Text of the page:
Uri Geller – The Spoon Bender
Definitely one of the most controversial magicians in the history of magic is the Israeli pseudo-psychic Uri Geller who continues to this day to deny that he is a magician. Geller was born in Tel Aviv, Israel in December 1946. He claims that when he was a young child a ‘bright light’ from above gave him strange powers. Later, he was conscripted into the Israeli army and was wounded during the 1976 Six-Day War. In 1978 he began to perform as a nightclub magician around Tel Aviv with his friend Shipi Shtrang, performing card and fairly standard magic tricks.
Geller had an unusual personality, that of a humble performer who didn’t really understand how the tricks he was doing actually came about. He began to claim that his powers were paranormal and that he was psychic. It was not long before the public and magicians began to take more serious notice of this new phenomenon, as did the scientific fraternity. Despite being exposed as a mere trickster, his claims of metal bending, telepathy, and psychokinesis were done with the power of his mind, he still attracted a huge almost cult-like following of believers.
When he introduced spoon bending, stopping and starting clocks and watches into his show he gained even more popularity. This quickly led to television appearances and trips around the world including America, Australia, New Zealand, Europe and South Africa. He became the new age phenomena in every country he visited. He no longer performed traditional magic tricks or big illusions but rather mental mysteries that challenged his audiences that perhaps he truly did have strange powers! Spoon bending and reading sealed messages became his theme, often making use of stooges like Shipi Shtrang and Shipi’s sister Hannah sitting in the audience secretly making signals to him on stage.
He made a great impact on the scientific boffins who attended his shows. Professor Leon Juritz, a Physicist who examined Geller in his Lab. declared that Geller may indeed have had psychic powers. Two weeks later he retracted his statements saying that Geller was merely a clever conjuror using simple magic tricks and could duplicate almost everything Uri had done in his laboratory. Professor John Taylor of Kings College University London after examining Geller’s metal-bending also wrote that what Uri could do was not faked and might even change science. It only took a short while before he had to retract his statements and to admit that he had been completely fooled by Geller. Professor Taylor’s book Super Minds crediting Geller as having some sort of undefined powers became an embarrassment.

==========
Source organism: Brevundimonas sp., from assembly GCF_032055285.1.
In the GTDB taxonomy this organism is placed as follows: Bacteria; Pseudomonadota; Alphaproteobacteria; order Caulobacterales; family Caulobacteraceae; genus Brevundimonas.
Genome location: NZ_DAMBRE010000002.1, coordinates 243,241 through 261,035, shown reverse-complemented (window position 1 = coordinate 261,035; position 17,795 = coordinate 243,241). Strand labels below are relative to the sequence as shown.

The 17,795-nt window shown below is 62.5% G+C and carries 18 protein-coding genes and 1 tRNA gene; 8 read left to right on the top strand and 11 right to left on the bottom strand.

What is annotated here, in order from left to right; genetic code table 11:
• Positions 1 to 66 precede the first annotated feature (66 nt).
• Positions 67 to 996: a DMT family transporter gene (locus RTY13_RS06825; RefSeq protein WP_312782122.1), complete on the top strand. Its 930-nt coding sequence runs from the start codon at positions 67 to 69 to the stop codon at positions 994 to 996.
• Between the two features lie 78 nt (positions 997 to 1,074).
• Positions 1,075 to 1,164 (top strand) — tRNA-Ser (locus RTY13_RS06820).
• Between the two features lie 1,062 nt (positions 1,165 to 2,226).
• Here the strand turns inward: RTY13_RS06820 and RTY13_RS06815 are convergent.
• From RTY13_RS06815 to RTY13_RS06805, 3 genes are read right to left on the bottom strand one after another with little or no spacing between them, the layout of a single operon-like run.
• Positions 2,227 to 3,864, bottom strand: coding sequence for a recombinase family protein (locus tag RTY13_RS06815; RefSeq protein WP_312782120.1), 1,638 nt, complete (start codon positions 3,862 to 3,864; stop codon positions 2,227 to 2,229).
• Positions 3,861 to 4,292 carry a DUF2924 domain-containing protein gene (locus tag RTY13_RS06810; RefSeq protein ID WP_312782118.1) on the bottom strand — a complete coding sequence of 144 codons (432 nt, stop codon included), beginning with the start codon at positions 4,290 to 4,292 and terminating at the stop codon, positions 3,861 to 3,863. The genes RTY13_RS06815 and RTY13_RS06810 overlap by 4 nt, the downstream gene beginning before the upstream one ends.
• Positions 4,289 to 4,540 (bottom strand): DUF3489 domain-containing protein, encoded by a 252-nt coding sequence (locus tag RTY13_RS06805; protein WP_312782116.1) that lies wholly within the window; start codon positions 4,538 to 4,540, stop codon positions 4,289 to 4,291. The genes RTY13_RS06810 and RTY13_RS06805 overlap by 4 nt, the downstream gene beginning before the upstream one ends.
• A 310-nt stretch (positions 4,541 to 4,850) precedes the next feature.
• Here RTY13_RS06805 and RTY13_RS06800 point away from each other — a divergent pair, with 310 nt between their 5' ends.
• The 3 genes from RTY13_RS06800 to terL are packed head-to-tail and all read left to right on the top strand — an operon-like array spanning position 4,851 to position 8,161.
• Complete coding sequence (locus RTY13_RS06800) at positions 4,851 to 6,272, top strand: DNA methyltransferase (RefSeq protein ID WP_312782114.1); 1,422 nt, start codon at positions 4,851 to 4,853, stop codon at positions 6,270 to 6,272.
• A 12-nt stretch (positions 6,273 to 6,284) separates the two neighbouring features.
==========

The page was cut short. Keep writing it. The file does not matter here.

“Quite often it’s easier to fool academics than children with magic. And in the beginning Geller was certainly fooling the scientists.”
Earlier, Dr. Andrija Puharich who claims he discovered Uri Geller, wrote Uri’s authorized biography that claimed that Uri had received his strange powers from “Extra Terrestrials” in outer space! This concept was readily accepted by the scientific community some of whom believe in the paranormal that soon led to an invitation by the Stanford Research Institute to scientifically study and test Geller. Laboratory tests were conducted by physicists Professor Russel Targ and Professor Harold Puthoff. These tests were carried out in a very loose very unscientific manner and were quite inconclusive but it got Uri’s photo on the cover of Time Magazine and further publicity. However, Geller was drawing criticism from the magic fraternity for his refusal to admit what he was doing were just simple magic tricks. James (The Amazing) Randi, a professional magician and escapologist wrote a book debunking Geller as a fraud , which led to a libel suit. Randi and many other magicians were duplicating all of Geller’s effects by using magic conjuring, principals and techniques, while Uri maintained his stance as a psychic and was fast becoming very wealthy.
Randi once stated that “If Geller was bending spoons with his mind then he was doing it the hard way”.
Magicians were now all doing spoon and key bending and duplicating drawings hidden in sealed envelopes under the banner of mentalism. By now bending cutlery became known as the “Geller Effect”, and it was beginning to bend some people’s minds that it was maybe all real after all. Geller claimed he was using telepathy and E S P as well.
It is only in recent years that Uri Geller has agreed to attend magic conventions as a guest speaker still maintaining the stance that he is not a magician doing magic tricks. A few years ago he was hired by a large UK corporation to act as a psychic geologist to try and locate underground minerals and oil operating from an aircraft and paid incredible sums of money but were once again unsuccessful. He wrote his own autobiography titled simply ‘Uri Geller: My Story’ where he still maintains many very weird claims. If Uri had admitted that he was a magician he would have been welcomed within the magic fraternity because he brought with him a new type of magic but his ongoing denial still excludes him.
Uri Geller now lives in Berkshire and has made a few movies, and acts as a psychic life coach. He has been a psychic coach for one of England’s major soccer teams that never won a series despite him placing ‘energy crystals’ behind the goalposts. He continues to maintain that his power and energies come from an ‘alien out there’ paranormal entity.
Uri will indeed be remembered in the history of magic, not for his marvelous illusions, but mostly for how he conned the masses and duped the wise men of science. But remember, we as conjurors may perform by suspending the audiences’ belief temporarily. However, we never claim supernatural or paranormal powers for our magic. Our goal is to be entertaining! Everyone loves to be entertained!